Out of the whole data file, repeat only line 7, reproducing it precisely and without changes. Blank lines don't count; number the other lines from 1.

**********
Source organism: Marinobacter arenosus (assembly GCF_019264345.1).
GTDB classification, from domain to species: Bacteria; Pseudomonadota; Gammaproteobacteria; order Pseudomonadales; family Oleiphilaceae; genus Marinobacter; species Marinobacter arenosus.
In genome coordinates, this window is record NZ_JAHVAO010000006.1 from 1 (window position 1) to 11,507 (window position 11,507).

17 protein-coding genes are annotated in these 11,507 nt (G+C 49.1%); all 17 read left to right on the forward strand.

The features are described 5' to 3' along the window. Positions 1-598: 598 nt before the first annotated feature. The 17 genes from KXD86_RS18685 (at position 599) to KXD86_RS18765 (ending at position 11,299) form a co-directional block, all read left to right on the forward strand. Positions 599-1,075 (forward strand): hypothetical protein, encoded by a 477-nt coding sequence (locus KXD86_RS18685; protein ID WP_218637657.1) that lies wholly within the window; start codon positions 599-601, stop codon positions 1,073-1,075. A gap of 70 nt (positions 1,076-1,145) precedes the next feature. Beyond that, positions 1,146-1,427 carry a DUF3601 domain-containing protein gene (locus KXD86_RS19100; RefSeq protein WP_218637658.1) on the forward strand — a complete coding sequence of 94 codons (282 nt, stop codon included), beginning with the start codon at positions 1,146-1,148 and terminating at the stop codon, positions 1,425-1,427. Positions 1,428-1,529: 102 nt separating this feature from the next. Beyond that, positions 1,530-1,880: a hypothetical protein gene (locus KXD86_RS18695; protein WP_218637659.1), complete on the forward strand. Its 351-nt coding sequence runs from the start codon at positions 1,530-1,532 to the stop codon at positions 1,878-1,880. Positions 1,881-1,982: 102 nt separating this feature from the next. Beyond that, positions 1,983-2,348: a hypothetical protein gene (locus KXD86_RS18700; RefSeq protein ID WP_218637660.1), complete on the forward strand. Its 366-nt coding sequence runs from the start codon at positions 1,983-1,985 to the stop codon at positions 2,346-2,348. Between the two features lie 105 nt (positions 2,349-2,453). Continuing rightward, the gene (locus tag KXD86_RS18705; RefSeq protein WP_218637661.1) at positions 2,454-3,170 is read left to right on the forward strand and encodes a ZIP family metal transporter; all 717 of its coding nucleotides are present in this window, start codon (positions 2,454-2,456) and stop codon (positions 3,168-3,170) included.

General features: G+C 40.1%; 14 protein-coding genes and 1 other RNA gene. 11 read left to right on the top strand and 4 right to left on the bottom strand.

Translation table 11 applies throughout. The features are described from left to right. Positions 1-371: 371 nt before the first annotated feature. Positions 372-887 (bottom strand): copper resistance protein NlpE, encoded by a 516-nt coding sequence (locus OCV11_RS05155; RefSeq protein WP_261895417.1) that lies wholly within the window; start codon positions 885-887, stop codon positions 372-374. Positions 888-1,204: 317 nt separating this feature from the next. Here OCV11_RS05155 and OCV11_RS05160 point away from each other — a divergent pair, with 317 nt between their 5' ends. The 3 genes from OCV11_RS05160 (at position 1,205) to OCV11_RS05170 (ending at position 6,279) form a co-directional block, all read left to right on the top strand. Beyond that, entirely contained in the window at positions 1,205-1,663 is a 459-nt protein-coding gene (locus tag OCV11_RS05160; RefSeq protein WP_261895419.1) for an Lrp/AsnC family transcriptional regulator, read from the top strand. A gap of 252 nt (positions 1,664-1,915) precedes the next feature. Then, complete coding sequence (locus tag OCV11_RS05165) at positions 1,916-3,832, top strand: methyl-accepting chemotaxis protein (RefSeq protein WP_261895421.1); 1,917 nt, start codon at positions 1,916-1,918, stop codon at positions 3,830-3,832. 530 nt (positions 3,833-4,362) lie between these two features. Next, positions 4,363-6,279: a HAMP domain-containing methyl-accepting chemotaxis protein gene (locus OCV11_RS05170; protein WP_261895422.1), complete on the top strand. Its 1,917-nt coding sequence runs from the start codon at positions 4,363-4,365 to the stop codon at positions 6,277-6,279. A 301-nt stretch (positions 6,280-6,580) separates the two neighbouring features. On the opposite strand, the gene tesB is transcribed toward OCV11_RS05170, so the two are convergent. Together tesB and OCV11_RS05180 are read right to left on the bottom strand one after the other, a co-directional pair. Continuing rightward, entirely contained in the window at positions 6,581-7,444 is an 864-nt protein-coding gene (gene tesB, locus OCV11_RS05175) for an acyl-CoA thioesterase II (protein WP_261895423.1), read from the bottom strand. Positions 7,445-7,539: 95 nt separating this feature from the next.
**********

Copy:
Translation table 11 applies throughout. The features are described from left to right. Positions 1-371: 371 nt before the first annotated feature. Positions 372-887 (bottom strand): copper resistance protein NlpE, encoded by a 516-nt coding sequence (locus OCV11_RS05155; RefSeq protein WP_261895417.1) that lies wholly within the window; start codon positions 885-887, stop codon positions 372-374. Positions 888-1,204: 317 nt separating this feature from the next. Here OCV11_RS05155 and OCV11_RS05160 point away from each other — a divergent pair, with 317 nt between their 5' ends. The 3 genes from OCV11_RS05160 (at position 1,205) to OCV11_RS05170 (ending at position 6,279) form a co-directional block, all read left to right on the top strand. Beyond that, entirely contained in the window at positions 1,205-1,663 is a 459-nt protein-coding gene (locus tag OCV11_RS05160; RefSeq protein WP_261895419.1) for an Lrp/AsnC family transcriptional regulator, read from the top strand. A gap of 252 nt (positions 1,664-1,915) precedes the next feature. Then, complete coding sequence (locus tag OCV11_RS05165) at positions 1,916-3,832, top strand: methyl-accepting chemotaxis protein (RefSeq protein WP_261895421.1); 1,917 nt, start codon at positions 1,916-1,918, stop codon at positions 3,830-3,832. 530 nt (positions 3,833-4,362) lie between these two features. Next, positions 4,363-6,279: a HAMP domain-containing methyl-accepting chemotaxis protein gene (locus OCV11_RS05170; protein WP_261895422.1), complete on the top strand. Its 1,917-nt coding sequence runs from the start codon at positions 4,363-4,365 to the stop codon at positions 6,277-6,279. A 301-nt stretch (positions 6,280-6,580) separates the two neighbouring features. On the opposite strand, the gene tesB is transcribed toward OCV11_RS05170, so the two are convergent. Together tesB and OCV11_RS05180 are read right to left on the bottom strand one after the other, a co-directional pair. Continuing rightward, entirely contained in the window at positions 6,581-7,444 is an 864-nt protein-coding gene (gene tesB, locus OCV11_RS05175) for an acyl-CoA thioesterase II (protein WP_261895423.1), read from the bottom strand. Positions 7,445-7,539: 95 nt separating this feature from the next.